George Eastman House is deeply committed to film preservation and to advancing the understanding and appreciation of both the art and science of cinema. For the centennial of the Technicolor Motion Picture Corporation, our museum has organized a multifaceted project celebrating the company’s important contribution to the history of the medium.
December 28 marks the anniversary of the first-ever public exhibition of motion picture film in 1895. The film, a continuing advancement of image capture, production, and technology, was made of nitrocellulose base, referred to colloquially as nitrate. Close in chemical composition to gunpowder, this film was known to be inflammable, but was not considered dangerous ...
As we head into the holiday season, I am reminded of the tremendous support that you, our valued members and donors, bring to George Eastman House. During the 65 years since the museum opened its doors, our members have ensured that countless visitors, students, and researchers continue to be inspired and educated by our world-class collections.
On October 14, 1884, George Eastman received his first "film" patent (#306,594) for Negative Paper. While this was a paper film (not very related to the transparent product most people think of today) and not very successful, it eventually lead to improved versions incorporated into the first Kodak camera introduced in 1888 - a milestone in the history of photography.
Next year will be the 100th anniversary of the Technicolor Motion Picture Corporation, whose revolutionary color processes transformed cinema from black & white into a brilliant rainbow of color. As caretakers of the Technicolor Corporate Archive, George Eastman House is planning a series of events and collaborations to celebrate Technicolor’s enduring legacy ...
George Eastman House is, above all, committed to the preservation of the treasures with which we have been entrusted. It has been more than 25 years since we completed the construction of our archive and gallery building and restoration of George Eastman’s historic house and gardens. This transformational project was undertaken primarily to assure preservation of our world-class collections and to restore Mr. Eastman’s landmark home as a historic house museum. After a quarter century, the state of our facilities now requires comprehensive evaluation.
“What’s in a name? That which we call a rose -- by any other name would smell as sweet.” Shakespeare wrote these lines for Juliet to speak in the play “Romeo and Juliet” and the question they pose is sometimes relevant to the cataloguing of a photograph.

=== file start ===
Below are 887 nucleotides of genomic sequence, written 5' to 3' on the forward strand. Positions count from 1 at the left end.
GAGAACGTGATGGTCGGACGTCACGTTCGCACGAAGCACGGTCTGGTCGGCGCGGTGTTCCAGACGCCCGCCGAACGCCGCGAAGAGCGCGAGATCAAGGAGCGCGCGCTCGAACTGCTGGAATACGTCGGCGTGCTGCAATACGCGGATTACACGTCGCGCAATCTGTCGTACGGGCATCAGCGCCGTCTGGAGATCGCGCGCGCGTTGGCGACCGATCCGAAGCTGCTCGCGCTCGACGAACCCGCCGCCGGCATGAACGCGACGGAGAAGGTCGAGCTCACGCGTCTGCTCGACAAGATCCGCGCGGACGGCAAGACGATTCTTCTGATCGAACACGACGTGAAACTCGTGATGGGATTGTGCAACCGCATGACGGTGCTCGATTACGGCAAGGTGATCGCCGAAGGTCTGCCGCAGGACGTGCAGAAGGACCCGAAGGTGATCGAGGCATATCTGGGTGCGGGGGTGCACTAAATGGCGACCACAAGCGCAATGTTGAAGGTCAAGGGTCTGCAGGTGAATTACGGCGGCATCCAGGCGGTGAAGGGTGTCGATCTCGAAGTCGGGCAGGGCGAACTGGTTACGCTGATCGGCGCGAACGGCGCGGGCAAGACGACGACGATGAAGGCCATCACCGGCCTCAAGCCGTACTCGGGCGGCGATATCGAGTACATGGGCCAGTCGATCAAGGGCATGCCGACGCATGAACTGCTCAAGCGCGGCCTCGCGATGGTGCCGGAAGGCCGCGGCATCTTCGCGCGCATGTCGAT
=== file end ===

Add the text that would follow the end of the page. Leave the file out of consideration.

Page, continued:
Images such as “Migrant Mother,” “Powerhouse Mechanic,” and “Afghan Refugee Girl” are familiar to us by these acquired names, sometimes merely descriptive, sometimes alliterative and even poetic ones.
It has been 175 since Louis Daguerre introduced photography to the world. The Giroux daguerreotype apparatus is photography’s first camera manufactured in quantity.
On June 22, 1839, L.-J.-M. Daguerre and Isidore Niépce (the son of Daguerre’s deceased partner, Joseph Nicéphore Niépce) signed a contract with Alphonse Giroux (a relative of Daguerre’s wife) granting him the rights to sell the materials and equipment required to produce daguerreotype images.
When I was offered the position of director of George Eastman House, the only condition I required was that Thomas Jackson agree to continue as chair of our board of trustees through June 2014—a year longer than he had planned. From our first meeting, I knew that Tom and I had similar perspective on the museum and a harmonious worldview. I also knew that I would enjoy working with him. I considered Tom’s continued board leadership to be essential to assuring that I could focus my initial efforts on addressing the most pressing issues within the institution.
As part of our studies through the L.
The experience of watching a silent film has never been truly noiseless. From the early teens well into the late 1920’s, silent films were almost always projected with some form of musical accompaniment, the nature of which varied according to the individual film and the scope of the theatre and clientele.
Tonight, the Dryden Theatre screens two of Les Blank’s most loving odes to culinary creativity, Werner Herzog Eats His Shoe and Garlic Is as Good as Ten Mothers. These two lighthearted yet meticulously composed masterpieces are as endearing as they are interesting.
Over the winter, we completed the much-needed refurbishment of several galleries at George Eastman House. The improvements are dramatic. We have made all of these changes to better serve you, our members and visitors, and provide a better environment for objects on display. We are deeply grateful for the tremendous generosity of Bruce Bates, as well as Janet Reed and two anonymous donors, who funded the gallery refurbishments.
Fifteen years ago, I was in my mid 30s and I didn’t know anything about farming. I bought a farm in Chenango County near Binghamton, N.Y. and bought two of everything—goats, sheep, cows, chickens, and pigs. People called me Noah.